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Paying your parents or relatives for daycare?


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#1 Feral Becky

Posted 06 December 2012 - 08:17 PM

I did this when my kids were young. I used a combination of formal day care and my mum plus one other relative at times when I worked. I payed them the going rate for daycare at the time. I just thought it was a business transaction.

Friend said she had never heard of anyone doing that.

Have you or anyone you know done it?

#2 Bomber girl

Posted 06 December 2012 - 08:19 PM

My friends mum would only babysit if she was being paid for it

#3 treefalls

Posted 06 December 2012 - 08:21 PM

QUOTE (LindsayMK @ 06/12/2012, 09:17 PM) <{POST_SNAPBACK}>
I did this when my kids were young. I used a combination of formal day care and my mum plus one other relative at times when I worked. I payed them the going rate for daycare at the time. I just thought it was a business transaction.

Friend said she had never heard of anyone doing that.

Have you or anyone you know done it?

No, but it had been suggested to me by someone (as we're not eligible for the rebate on daycare and are still on the waiting list)... I thought it sounded like a good idea. Whatever works for you and your family, OP. Did you have any specific concerns about it?

#4 Jenferal

Posted 06 December 2012 - 08:21 PM

Most people I know seem to think grandparents are free childcare with no lives of their own. Yes, I'm talking about 2 people in particular!
If I was expecting my parents to look after my child on a weekly or daily basis I'd offer money. They might not accept it though!



#5 Libster

Posted 06 December 2012 - 08:22 PM

My SIL will be paying her Mum to look after her daughter when she goes back to work.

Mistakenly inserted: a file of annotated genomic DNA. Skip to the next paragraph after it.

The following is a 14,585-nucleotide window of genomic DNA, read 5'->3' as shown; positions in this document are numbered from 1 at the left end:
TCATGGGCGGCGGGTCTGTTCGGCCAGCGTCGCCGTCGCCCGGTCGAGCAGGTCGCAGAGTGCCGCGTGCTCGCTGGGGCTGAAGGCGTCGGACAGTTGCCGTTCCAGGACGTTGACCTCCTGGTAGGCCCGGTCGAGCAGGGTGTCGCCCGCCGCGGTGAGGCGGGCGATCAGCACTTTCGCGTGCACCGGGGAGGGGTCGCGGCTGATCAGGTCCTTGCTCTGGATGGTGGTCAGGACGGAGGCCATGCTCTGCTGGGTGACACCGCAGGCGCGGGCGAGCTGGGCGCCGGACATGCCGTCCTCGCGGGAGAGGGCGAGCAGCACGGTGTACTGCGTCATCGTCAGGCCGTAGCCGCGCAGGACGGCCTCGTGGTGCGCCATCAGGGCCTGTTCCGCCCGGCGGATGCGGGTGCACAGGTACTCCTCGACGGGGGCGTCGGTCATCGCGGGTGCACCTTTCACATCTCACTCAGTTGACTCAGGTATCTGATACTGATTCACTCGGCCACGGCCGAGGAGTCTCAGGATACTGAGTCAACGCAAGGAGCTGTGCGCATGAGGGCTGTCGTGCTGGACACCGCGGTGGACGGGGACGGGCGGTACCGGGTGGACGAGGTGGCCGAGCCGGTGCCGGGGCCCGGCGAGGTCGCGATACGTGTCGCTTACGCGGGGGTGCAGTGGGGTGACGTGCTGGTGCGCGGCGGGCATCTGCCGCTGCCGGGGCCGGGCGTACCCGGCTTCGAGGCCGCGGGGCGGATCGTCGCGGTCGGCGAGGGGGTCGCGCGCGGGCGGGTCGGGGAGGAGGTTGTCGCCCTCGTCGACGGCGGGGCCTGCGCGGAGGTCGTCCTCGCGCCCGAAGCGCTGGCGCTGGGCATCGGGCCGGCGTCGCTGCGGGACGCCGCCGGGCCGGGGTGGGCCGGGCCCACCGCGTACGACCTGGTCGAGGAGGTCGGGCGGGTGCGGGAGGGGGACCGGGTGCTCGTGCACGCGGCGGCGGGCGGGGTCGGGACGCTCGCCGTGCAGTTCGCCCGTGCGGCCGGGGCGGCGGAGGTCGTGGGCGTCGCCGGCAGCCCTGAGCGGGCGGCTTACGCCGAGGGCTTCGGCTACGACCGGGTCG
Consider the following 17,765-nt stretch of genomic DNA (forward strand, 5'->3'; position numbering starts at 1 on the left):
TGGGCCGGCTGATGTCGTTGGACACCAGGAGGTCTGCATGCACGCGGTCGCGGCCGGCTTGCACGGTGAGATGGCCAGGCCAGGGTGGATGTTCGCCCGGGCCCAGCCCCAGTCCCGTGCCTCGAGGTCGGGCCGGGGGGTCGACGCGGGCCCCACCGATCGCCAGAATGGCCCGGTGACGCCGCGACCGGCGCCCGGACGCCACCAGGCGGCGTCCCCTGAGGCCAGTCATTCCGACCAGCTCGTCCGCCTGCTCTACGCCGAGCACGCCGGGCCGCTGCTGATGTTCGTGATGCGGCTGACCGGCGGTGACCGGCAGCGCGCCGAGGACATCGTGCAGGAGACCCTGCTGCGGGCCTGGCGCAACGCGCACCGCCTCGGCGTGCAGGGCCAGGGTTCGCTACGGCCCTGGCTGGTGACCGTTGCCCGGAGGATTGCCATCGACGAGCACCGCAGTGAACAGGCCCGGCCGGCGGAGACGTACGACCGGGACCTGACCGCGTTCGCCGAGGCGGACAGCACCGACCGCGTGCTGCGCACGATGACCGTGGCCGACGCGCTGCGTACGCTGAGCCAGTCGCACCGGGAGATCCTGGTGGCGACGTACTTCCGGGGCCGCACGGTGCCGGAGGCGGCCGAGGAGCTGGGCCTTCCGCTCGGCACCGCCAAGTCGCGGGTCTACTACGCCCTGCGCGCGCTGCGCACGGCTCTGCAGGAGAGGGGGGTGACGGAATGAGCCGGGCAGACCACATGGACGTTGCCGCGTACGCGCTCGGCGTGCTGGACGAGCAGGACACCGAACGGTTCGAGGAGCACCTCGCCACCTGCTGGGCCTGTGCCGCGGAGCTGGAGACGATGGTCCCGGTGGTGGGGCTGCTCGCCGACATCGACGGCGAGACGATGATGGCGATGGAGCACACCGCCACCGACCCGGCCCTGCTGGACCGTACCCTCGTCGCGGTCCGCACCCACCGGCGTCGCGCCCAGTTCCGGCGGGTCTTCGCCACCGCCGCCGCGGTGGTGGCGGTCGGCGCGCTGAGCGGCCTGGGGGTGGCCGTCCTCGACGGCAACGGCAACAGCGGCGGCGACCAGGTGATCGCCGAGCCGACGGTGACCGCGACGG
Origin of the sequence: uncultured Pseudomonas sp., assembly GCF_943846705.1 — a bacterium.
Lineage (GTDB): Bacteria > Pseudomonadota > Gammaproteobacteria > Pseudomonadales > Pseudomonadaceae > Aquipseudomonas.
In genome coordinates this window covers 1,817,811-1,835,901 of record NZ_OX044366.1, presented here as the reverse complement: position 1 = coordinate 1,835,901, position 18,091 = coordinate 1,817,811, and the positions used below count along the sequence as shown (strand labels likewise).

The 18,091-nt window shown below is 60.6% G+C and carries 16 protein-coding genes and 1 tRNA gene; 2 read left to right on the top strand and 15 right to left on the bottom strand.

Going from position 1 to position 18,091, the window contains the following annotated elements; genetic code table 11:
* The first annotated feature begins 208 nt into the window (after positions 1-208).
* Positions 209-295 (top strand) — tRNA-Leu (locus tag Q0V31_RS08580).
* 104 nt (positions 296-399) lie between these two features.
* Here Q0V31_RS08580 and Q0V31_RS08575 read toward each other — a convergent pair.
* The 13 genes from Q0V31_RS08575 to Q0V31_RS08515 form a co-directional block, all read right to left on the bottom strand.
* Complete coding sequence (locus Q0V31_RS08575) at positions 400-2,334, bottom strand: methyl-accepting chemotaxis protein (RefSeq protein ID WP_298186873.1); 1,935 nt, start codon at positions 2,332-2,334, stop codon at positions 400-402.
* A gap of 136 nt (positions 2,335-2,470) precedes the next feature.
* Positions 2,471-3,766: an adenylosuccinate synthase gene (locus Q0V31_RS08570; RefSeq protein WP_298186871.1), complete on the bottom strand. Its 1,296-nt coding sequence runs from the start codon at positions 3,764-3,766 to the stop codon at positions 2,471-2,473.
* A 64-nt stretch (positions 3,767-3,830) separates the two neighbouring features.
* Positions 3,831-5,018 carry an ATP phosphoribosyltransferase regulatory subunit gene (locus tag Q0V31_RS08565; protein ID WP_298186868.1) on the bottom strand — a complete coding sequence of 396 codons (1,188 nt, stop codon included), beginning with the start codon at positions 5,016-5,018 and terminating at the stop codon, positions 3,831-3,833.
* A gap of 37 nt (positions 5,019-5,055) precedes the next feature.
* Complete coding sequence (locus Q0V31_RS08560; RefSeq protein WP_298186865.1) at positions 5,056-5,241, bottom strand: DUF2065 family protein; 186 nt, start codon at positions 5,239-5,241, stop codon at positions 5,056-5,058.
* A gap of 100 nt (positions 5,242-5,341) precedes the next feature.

#6 Gudrun

Posted 06 December 2012 - 08:23 PM

I've never heard of it but I am interested in the debate about whether the government should give grandparent child-carers some sort of payment.

#7 Guest_Sunnycat_*

Posted 06 December 2012 - 08:23 PM

I offered to pay my mum but she won't accept money. In fact she was quite horrified that I suggested it. I said i would just transfer money into her account and she said if I did pay her she'd end up putting the money in DS's bank account.

My friend pays her MIL $50 pw but not her mother.

My parents have said they enjoy looking after DS and see it as spending time with him so don't want payment, they also don't need the money and want me to save. My parents would never in a million years accept money for looking after DS, but they are funny with money anyway.

ETA: my parents have DS 2 days a week. Dad actually takes both days off work to spend quality time with DS. He has said that he was never around for my brother and I and he sees this as a second chance and doesn't want to miss out on DS's childhood.

Mum said she does it to help me out and it's in no way a chore for them to look after DS. They said they see it as me doing them a favourite.

I was going to put DS into daycare one day a week next year but mum won't let me because she doesn't want to give up her days with DS.

Edited by Sunnycat, 06 December 2012 - 08:30 PM.


#8 lozoodle

Posted 06 December 2012 - 08:25 PM

My mum babysits a few days a week for me, but she wont let me pay! She wanted to do it, I never actually asked, and she is no longer working so i am not sure if that makes a difference.

But anyway seeing as she doesnt take money, i try and do lots for her. when she goes away i go and look after the house and her cats for her, if im out shopping i will grab things that i see are useful for her that she may need (particularly stuff for use with the kids) and give them to her, i make sure i buy her an extra special birthday or christmas present, and little bits here and there.

its hard because i am so grateful as she is an amazing help to me and my kids have such a wonderful relationship with her as a result, but i do feel bad like i am burdening her.

#9 Feral Becky

Posted 06 December 2012 - 08:25 PM

QUOTE (MelbChick @ 06/12/2012, 09:21 PM) <{POST_SNAPBACK}>
No, but it had been suggested to me by someone (as we're not eligible for the rebate on daycare and are still on the waiting list)... I thought it sounded like a good idea. Whatever works for you and your family, OP. Did you have any specific concerns about it?



I am quite a practical person and I never wanted to have something hanging over my head in the future. It was a choice I gave mum, if she didn't want to do it, I was happy with the daycare, but she was happy to do it. She got a bit of pocket money and I am sure the kids loved it.